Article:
There now is, on one of the slowest Monday mornings the NFL will see until May.

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16 Responses to “League reiterates position on "$5 billion" lockout fund”
  1. djstat says: Feb 22, 2010 7:58 AM

    As a fan who was required to purchase a PSL to buy season tickets to a stadium that was built with public funds, I plan to sue not only my team, but the NFL as a whole if there is no football in 2011. As a PSL holder your are promised the right to football year in and year out. This is the first time fans have ever been able to take a stand against a labor dispute, so I encourage all season ticket holders who had to pay a PSL to sue your team and the league and the players association, since both groups seem to forget the fans are as much a part of this success.

  2. Chapnasty2 says: Feb 22, 2010 7:58 AM

    De Smith is a typical Obama union thug, full of big words with little if no factual truth yet are designed to scare the hell out of people to make them do what they want.

  3. GoBrowns19 says: Feb 22, 2010 8:09 AM

    I don’t understand why you can’t tell the powers that be to lock themselves in a room and not come out until a deal is reached. This whole thing would be over.

  4. Joe in Toronto, Canada says: Feb 22, 2010 8:11 AM

    De Smith is leading the union to disaster, dude will be fired in less than a year.
    There’s a way to get things done with the owners but this guy just doesn’t have a clue.

  5. 4ever19 says: Feb 22, 2010 8:15 AM

    Yes, Chapnasty, the Obama thugs went around telling people that health care reform would mean killing grandma and stringently rationing medical care. Obama thugs went around saying that Obama was not a citizen. Obama thugs went around saying that Obama was deliberately trying to submarine the U.S. economy. Oh wait — that was neocon thugs like Palin, Limbaugh and Beck.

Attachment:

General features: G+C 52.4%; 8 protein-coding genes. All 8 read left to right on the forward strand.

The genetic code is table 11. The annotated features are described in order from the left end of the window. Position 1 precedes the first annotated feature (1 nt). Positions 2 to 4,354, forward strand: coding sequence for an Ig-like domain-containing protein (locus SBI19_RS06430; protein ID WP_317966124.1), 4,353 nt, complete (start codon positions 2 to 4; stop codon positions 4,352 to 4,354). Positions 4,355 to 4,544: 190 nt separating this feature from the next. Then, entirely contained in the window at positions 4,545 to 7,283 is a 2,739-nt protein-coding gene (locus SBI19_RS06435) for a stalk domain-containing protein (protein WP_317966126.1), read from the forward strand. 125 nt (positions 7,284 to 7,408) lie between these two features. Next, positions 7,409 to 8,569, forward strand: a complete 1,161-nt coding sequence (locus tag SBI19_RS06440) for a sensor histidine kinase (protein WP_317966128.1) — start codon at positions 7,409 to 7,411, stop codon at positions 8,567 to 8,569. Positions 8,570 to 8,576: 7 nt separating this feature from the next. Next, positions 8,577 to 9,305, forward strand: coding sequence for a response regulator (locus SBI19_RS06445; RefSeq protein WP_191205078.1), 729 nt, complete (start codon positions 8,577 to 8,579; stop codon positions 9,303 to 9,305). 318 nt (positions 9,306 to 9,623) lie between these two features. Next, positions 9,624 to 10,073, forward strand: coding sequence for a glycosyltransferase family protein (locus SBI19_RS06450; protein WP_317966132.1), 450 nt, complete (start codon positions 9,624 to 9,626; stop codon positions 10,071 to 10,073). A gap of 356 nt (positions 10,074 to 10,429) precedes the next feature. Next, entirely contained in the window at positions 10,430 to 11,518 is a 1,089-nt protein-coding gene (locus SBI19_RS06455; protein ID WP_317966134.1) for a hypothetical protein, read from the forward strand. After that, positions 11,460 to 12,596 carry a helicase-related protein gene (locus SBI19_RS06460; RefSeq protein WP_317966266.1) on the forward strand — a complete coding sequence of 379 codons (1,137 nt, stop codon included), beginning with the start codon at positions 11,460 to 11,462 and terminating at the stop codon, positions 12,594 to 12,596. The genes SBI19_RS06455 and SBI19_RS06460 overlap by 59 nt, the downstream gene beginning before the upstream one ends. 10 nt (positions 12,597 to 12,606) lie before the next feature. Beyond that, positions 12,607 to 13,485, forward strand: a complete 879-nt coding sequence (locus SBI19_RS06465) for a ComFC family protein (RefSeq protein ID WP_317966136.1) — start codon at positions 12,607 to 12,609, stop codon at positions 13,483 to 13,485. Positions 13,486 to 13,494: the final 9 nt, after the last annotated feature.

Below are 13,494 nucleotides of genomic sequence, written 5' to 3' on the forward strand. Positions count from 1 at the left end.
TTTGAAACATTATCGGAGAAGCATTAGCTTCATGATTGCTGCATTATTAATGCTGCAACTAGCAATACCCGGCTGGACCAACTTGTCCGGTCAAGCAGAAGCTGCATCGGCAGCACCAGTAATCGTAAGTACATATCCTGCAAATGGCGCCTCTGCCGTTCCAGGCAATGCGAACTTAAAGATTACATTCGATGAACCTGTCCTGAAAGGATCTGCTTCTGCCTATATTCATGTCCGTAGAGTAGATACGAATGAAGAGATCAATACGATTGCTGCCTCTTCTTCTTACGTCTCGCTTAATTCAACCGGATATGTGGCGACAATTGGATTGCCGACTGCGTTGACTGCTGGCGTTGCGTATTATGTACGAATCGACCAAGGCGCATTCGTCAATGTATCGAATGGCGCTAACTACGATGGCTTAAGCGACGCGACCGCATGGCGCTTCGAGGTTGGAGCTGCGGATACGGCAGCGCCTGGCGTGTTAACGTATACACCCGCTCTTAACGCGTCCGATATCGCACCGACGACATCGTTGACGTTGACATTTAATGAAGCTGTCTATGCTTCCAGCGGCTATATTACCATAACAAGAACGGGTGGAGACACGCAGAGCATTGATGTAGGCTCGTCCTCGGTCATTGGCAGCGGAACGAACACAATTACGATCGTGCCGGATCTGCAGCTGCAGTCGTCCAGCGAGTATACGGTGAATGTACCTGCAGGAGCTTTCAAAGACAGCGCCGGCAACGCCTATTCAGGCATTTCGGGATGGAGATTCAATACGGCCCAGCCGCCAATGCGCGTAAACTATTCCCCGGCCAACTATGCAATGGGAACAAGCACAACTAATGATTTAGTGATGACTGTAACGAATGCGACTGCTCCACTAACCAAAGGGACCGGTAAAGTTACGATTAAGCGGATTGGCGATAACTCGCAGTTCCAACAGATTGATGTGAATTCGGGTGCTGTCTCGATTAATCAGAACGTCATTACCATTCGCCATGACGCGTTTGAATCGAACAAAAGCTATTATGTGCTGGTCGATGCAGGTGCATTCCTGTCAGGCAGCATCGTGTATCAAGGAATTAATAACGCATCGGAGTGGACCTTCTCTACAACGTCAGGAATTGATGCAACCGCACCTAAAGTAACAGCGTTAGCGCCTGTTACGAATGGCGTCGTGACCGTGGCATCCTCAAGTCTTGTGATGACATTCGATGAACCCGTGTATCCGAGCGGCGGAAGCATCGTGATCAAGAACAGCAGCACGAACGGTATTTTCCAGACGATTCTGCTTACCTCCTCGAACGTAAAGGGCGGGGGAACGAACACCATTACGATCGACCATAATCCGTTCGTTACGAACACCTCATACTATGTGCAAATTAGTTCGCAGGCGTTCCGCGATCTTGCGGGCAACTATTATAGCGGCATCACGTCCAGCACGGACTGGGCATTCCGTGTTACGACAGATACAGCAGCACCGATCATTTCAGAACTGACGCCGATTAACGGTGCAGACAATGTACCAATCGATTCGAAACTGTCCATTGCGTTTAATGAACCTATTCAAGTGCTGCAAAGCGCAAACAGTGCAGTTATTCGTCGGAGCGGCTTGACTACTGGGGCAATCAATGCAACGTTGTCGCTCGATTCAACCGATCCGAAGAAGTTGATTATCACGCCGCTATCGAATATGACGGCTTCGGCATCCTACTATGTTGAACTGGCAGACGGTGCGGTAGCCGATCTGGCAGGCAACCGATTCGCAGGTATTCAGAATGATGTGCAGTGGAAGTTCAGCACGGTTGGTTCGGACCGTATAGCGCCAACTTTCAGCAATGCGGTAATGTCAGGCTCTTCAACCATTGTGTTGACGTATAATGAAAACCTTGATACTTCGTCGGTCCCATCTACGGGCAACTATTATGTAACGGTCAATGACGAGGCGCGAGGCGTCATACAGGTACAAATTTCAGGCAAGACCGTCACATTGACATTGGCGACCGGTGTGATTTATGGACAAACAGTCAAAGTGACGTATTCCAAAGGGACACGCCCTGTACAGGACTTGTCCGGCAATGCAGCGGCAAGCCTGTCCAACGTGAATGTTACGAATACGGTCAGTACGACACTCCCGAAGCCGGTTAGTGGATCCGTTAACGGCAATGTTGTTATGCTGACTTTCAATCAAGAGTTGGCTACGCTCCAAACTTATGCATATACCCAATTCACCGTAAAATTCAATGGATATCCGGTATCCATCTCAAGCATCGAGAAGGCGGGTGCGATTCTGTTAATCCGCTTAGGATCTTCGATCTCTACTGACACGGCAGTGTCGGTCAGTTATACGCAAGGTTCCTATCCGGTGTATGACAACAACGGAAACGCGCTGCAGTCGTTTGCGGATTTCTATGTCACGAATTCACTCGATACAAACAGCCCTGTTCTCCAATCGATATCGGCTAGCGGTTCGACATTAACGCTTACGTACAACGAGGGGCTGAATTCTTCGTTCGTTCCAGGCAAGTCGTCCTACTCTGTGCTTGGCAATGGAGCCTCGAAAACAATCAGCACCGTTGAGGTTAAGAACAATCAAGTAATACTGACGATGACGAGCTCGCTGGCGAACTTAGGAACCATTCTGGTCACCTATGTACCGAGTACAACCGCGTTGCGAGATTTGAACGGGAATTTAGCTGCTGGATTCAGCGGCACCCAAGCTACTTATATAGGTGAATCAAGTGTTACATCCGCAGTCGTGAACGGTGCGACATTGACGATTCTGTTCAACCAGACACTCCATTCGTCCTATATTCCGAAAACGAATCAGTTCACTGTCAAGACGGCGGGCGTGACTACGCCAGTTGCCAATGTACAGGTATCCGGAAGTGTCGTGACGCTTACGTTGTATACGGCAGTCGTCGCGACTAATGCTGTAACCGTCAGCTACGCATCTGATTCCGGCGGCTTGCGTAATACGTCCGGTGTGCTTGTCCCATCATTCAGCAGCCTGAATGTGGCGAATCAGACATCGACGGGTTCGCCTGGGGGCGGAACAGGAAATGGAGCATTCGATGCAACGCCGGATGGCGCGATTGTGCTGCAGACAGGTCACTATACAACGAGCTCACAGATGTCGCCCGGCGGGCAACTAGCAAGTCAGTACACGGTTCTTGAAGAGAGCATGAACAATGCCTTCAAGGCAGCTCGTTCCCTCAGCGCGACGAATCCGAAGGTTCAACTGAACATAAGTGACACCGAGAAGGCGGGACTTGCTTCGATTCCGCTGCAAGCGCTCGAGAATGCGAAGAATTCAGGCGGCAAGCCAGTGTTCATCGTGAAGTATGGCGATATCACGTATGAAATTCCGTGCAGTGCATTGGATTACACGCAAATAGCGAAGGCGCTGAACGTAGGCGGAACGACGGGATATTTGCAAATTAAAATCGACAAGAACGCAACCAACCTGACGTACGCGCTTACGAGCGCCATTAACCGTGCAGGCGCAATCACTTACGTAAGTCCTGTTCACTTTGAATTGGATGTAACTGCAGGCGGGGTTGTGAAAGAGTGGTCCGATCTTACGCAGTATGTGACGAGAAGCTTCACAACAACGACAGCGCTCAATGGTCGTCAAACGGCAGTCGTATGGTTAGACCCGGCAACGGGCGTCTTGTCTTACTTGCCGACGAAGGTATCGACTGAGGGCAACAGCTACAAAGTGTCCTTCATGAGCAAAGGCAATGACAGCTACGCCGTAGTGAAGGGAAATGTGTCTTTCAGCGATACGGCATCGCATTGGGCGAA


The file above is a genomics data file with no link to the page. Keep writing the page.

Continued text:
6. aec4 says: Feb 22, 2010 8:22 AM

    As a PSL owner, you are not promised football year in and year out. You’re promised tickets to the games if they are played. BIG difference.

  7. gopher says: Feb 22, 2010 8:23 AM

    djstat is right on commenting on the fans are
    a part of the NFL success. The revenue the fans drive for both the owners and players are driven from ticket sales, jersey sales, beer sales, etc and the number of fans who watch the games and keep the TV ratings up so the sponsors pay the money they do.

  8. lawdjayee says: Feb 22, 2010 8:49 AM

    Sorry, this one doesn’t pass the sniff test; the owners want a lockout in order to position themselves for a negotiation. They hope the CBA thus negotiated will make them more money than the last one. They need money to make the lockout threat viable. Whether or not they have to pay the money back is beside the point; presumably they are more than willing to take what amounts to a short-term loan if it means they get a better CBA (from their perspective) than the last one. The $5 billion is indeed a lockout fund. And it ain’t as if the league or any of its teams has ever or will ever open their books to show precisely where moneys come from etc….
    Chap: shouldn’t you be breaking into a Senator’s office or something? Or painting leetle mustaches on pictures?

  9. pointNumberOne says: Feb 22, 2010 9:20 AM

    What about his responses to #1 and #2?

  10. Hap says: Feb 22, 2010 9:20 AM

    This situation is beginning to annoy me. The fans have had it with labor/ownership fights. neither side wants a work stoppage so somebody get them together and stop all the silly, stupid game playing.
    Both sides need to take a long, hard look at the state of the economy.

  11. Chapnasty2 says: Feb 22, 2010 9:55 AM